Circulating seasonal influenza strains expressing neuraminidase resistance-associated substitutions have been observed in individuals who have not received oseltamivir treatment. The oseltamivir resistance-associated substitution H275Y was found in more than 99% of US-circulating 2008 H1N1 influenza virus isolates. The 2009 H1N1 influenza virus (“swine flu”) was almost uniformly susceptible to oseltamivir; however, the frequency of circulating resistant variants can change from season to season. Prescribers should consider available information from the CDC on influenza virus drug susceptibility patterns and treatment effects when deciding whether to use oseltamivir phosphate.
Cross-resistance between oseltamivir and zanamivir has been observed in neuraminidase biochemical assays. The H275Y (N1 numbering) or N294S (N2 numbering) oseltamivir resistance-associated substitutions observed in the N1 neuraminidase subtype, and the E119V or N294S oseltamivir resistance-associated substitutions observed in the N2 subtype (N2 numbering), are associated with reduced susceptibility to oseltamivir but not zanamivir. The Q136K and K150T zanamivir resistance-associated substitutions observed in N1 neuraminidase, or the S250G zanamivir resistance-associated substitutions observed in influenza B virus neuraminidase, confer reduced susceptibility to zanamivir but not oseltamivir. The R292K oseltamivir resistance-associated substitution observed in N2, and the I222T, D198E/N, R371K, or G402S oseltamivir resistance-associated substitutions observed in influenza B virus neuraminidase, confer reduced susceptibility to both oseltamivir and zanamivir. These examples do not represent an exhaustive list of cross resistance-associated substitutions and prescribers should consider available information from the CDC on influenza drug susceptibility patterns and treatment effects when deciding whether to use oseltamivir phosphate.
No single amino acid substitution has been identified that could confer cross-resistance between the neuraminidase inhibitor class (oseltamivir, zanamivir) and the M2 ion channel inhibitor class (amantadine, rimantadine). However, a virus may carry a neuraminidase inhibitor associated substitution in neuraminidase and an M2 ion channel inhibitor-associated substitution in M2 and may therefore be resistant to both classes of inhibitors. The clinical relevance of phenotypic cross-resistance evaluations has not been established.
No influenza vaccine/oseltamivir interaction study has been conducted. In studies of naturally acquired and experimental influenza, treatment with oseltamivir phosphate did not impair normal humoral antibody response to infection.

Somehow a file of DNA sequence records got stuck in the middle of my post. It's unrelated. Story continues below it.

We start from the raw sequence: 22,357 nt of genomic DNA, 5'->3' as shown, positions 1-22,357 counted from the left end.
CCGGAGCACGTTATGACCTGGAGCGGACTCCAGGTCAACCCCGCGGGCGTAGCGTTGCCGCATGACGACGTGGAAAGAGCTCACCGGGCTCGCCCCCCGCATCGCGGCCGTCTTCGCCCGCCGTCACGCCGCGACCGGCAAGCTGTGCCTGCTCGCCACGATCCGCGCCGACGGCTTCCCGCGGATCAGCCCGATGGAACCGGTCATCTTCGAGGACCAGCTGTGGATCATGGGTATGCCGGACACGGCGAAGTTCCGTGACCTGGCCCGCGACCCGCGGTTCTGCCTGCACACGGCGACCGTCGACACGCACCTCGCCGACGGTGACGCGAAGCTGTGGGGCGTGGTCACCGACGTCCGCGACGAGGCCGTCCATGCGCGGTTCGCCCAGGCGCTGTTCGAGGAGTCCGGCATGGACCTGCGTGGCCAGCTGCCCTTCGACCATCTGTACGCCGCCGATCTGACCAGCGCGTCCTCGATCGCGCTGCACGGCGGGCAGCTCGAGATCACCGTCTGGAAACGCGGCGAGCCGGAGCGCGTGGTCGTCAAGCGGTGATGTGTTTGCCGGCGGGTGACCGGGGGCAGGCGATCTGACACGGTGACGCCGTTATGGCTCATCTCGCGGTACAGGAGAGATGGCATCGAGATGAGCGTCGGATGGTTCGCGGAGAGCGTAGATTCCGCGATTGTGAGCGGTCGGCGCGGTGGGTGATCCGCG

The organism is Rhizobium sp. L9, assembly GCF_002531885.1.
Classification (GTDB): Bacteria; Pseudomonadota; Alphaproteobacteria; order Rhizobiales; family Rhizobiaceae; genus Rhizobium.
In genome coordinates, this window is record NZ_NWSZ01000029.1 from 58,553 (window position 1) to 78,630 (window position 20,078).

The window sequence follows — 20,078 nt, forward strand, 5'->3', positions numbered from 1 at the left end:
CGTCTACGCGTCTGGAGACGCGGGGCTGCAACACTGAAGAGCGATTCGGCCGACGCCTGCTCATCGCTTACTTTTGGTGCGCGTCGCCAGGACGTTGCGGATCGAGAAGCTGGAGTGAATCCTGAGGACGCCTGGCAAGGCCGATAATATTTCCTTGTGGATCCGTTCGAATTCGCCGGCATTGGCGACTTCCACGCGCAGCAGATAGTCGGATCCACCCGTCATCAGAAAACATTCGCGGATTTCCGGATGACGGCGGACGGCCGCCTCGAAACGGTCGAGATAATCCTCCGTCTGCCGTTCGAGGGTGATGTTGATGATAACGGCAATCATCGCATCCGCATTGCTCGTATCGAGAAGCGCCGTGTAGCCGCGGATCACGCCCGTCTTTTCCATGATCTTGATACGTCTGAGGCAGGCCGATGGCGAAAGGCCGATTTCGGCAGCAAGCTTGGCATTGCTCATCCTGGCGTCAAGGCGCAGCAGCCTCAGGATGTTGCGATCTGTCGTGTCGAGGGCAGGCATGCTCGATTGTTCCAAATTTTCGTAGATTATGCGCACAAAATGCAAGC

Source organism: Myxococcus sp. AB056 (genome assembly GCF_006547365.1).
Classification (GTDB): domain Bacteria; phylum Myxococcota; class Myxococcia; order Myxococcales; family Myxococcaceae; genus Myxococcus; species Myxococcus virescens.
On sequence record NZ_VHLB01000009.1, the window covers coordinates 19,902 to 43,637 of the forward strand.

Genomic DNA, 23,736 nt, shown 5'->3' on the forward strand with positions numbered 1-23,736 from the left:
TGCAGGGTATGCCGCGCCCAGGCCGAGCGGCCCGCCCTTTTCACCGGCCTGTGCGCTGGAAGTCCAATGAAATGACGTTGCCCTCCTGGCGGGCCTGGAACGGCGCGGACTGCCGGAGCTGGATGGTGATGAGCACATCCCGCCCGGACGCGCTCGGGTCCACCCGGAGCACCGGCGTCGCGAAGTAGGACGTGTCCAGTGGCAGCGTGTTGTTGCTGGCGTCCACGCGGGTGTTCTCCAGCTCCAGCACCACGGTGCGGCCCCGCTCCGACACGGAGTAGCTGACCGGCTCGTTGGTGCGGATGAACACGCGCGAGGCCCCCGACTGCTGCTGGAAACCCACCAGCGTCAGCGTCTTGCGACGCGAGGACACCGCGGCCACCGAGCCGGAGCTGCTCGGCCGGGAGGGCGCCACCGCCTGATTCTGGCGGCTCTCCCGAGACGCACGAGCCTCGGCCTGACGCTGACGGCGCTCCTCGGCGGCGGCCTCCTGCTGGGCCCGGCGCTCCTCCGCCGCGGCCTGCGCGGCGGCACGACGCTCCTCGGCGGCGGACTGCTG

In 2-year carcinogenicity studies in mice and rats given daily oral doses of the prodrug oseltamivir phosphate up to 400 mg/kg and 500 mg/kg, respectively, the prodrug and the active form oseltamivir carboxylate induced no statistically significant increases in tumors over controls. The mean maximum daily exposures to the prodrug in mice and rats were approximately 130- and 320-fold, respectively, greater than those in humans at the recommended clinical dose based on AUC comparisons. The respective safety margins of the exposures to the active oseltamivir carboxylate were 15- and 50-fold.
Oseltamivir was found to be non-mutagenic in the Ames test and the human lymphocyte chromosome assay with and without enzymatic activation and negative in the mouse micronucleus test. It was found to be positive in a Syrian Hamster Embryo (SHE) cell transformation test. Oseltamivir carboxylate was non-mutagenic in the Ames test and the L5178Y mouse lymphoma assay with and without enzymatic activation and negative in the SHE cell transformation test.
In a fertility and early embryonic development study in rats, doses of oseltamivir at 50, 250, and 1500 mg/kg/day were administered to females for 2 weeks before mating, during mating and until day 6 of pregnancy. Males were dosed for 4 weeks before mating, during mating, and for 2 weeks after mating. There were no effects on fertility, mating performance or early embryonic development at any dose level. The highest dose in this study was approximately 115 times the human systemic exposure (AUC0-24h ) of oseltamivir carboxylate that occurs after administration of the maximum recommended human dose.